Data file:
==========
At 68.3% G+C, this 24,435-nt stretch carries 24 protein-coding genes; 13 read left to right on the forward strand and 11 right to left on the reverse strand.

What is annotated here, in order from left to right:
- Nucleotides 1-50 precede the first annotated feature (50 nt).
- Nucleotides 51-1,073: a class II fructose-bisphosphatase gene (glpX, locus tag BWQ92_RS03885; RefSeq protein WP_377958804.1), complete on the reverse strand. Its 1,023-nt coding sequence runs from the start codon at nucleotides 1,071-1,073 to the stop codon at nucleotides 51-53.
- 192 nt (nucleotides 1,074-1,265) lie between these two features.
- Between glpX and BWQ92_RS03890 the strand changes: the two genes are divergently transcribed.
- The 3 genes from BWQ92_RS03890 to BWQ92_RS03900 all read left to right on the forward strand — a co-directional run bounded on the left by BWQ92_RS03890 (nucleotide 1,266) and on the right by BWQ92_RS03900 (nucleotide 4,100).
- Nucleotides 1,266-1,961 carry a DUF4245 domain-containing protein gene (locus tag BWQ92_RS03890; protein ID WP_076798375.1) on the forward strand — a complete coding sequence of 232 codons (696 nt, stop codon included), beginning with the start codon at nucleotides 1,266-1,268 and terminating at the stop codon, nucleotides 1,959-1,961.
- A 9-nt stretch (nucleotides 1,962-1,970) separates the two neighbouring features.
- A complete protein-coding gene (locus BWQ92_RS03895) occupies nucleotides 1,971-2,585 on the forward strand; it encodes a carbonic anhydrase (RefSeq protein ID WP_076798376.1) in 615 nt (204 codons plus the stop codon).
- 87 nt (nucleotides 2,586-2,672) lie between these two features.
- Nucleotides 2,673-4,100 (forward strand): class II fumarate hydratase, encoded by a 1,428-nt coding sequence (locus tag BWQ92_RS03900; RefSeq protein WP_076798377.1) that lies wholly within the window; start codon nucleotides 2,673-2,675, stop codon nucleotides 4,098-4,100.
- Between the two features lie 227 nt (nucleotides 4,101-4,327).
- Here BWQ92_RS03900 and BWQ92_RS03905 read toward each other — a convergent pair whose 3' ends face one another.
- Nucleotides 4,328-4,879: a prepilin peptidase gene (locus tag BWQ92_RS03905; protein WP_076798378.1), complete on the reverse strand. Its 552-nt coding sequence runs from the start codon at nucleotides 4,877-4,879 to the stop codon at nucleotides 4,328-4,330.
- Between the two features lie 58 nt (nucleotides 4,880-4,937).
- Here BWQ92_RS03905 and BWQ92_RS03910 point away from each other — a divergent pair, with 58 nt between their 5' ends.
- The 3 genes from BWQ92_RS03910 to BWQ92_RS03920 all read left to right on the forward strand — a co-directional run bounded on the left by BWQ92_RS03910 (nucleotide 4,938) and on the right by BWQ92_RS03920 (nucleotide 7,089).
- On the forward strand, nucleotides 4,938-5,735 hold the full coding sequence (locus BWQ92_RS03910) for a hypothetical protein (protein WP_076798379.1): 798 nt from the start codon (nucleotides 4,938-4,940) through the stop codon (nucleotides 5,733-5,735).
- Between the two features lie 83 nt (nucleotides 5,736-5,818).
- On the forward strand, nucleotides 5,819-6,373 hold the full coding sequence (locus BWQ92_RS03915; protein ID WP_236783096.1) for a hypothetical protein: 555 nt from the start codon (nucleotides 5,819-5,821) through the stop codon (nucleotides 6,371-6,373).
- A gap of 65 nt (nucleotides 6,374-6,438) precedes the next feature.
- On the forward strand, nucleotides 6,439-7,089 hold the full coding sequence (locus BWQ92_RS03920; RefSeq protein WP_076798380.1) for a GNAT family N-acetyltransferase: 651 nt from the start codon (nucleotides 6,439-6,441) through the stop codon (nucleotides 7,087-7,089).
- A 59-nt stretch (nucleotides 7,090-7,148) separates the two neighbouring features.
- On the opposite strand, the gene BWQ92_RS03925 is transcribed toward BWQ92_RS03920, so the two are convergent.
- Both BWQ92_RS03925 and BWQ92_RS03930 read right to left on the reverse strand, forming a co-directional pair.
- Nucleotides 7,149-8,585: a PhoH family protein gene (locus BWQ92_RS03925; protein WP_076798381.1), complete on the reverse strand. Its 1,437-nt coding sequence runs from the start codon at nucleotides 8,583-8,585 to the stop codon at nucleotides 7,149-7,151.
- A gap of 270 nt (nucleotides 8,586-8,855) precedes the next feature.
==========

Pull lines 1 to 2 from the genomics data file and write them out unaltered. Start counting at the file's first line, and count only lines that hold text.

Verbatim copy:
At 68.3% G+C, this 24,435-nt stretch carries 24 protein-coding genes; 13 read left to right on the forward strand and 11 right to left on the reverse strand.

What is annotated here, in order from left to right: